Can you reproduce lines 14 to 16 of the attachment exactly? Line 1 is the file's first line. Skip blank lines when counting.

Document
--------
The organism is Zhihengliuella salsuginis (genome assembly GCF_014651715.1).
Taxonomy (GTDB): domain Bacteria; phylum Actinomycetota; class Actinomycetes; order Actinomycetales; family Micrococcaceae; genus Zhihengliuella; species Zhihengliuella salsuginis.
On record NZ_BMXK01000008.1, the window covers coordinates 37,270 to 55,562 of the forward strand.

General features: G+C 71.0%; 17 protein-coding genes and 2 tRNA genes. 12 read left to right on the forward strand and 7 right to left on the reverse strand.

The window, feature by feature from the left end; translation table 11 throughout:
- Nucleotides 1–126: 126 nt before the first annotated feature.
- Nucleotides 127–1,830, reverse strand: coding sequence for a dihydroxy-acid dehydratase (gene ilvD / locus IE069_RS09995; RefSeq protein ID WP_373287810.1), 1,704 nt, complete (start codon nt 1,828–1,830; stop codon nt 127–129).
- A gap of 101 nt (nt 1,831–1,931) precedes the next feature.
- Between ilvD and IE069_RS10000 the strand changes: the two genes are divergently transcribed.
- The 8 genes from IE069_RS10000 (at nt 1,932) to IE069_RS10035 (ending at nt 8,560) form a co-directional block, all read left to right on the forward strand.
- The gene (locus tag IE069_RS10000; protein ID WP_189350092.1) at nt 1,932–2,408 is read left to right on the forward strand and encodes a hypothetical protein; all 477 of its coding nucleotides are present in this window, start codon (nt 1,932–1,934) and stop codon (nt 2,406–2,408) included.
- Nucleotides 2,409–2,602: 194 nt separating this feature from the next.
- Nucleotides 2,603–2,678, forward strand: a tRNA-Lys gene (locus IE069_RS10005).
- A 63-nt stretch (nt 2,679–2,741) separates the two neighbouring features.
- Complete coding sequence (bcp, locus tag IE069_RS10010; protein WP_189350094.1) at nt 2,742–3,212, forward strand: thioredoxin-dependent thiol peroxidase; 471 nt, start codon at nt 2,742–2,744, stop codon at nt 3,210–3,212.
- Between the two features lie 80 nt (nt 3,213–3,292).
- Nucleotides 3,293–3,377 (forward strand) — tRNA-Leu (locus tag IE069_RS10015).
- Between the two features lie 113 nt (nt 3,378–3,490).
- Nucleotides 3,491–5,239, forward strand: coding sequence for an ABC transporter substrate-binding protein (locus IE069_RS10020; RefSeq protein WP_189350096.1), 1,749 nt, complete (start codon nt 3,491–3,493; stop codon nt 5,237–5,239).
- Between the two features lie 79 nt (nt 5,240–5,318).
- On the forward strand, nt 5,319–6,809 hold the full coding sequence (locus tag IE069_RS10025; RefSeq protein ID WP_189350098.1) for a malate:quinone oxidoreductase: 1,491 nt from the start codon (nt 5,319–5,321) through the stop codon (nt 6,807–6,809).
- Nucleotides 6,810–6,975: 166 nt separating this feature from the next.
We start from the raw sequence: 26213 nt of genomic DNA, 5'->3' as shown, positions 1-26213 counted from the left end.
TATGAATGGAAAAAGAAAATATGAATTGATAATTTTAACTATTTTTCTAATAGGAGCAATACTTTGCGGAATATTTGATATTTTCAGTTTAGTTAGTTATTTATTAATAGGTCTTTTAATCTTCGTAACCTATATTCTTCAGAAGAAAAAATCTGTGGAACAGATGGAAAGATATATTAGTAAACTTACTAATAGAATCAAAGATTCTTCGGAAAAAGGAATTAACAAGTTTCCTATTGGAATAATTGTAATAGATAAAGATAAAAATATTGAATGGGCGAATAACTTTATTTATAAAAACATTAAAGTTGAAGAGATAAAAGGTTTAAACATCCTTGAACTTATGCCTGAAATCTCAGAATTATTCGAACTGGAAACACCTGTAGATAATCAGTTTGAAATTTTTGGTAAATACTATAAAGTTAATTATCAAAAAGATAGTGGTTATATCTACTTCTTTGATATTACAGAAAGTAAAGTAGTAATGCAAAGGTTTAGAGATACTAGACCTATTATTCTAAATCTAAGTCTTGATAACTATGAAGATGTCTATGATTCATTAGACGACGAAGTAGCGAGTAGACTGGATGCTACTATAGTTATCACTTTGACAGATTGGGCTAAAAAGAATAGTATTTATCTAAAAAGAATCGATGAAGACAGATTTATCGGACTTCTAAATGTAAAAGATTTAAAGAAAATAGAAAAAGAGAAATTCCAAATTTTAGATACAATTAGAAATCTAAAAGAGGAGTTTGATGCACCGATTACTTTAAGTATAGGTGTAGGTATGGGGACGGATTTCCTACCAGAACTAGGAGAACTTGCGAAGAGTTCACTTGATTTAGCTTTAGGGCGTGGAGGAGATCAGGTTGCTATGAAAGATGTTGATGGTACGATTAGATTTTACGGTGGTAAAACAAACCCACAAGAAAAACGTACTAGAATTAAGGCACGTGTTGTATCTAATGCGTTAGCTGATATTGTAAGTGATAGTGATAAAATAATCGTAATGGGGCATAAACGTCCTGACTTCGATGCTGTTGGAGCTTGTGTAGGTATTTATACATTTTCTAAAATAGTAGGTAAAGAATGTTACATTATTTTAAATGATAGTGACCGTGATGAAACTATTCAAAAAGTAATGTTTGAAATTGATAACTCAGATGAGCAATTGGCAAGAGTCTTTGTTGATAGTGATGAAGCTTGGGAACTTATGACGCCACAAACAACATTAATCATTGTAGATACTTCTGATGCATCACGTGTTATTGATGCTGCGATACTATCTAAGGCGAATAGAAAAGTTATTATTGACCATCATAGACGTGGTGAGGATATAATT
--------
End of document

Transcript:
- A 63-nt stretch (nt 2,679–2,741) separates the two neighbouring features.
- Complete coding sequence (bcp, locus tag IE069_RS10010; protein WP_189350094.1) at nt 2,742–3,212, forward strand: thioredoxin-dependent thiol peroxidase; 471 nt, start codon at nt 2,742–2,744, stop codon at nt 3,210–3,212.
- Between the two features lie 80 nt (nt 3,213–3,292).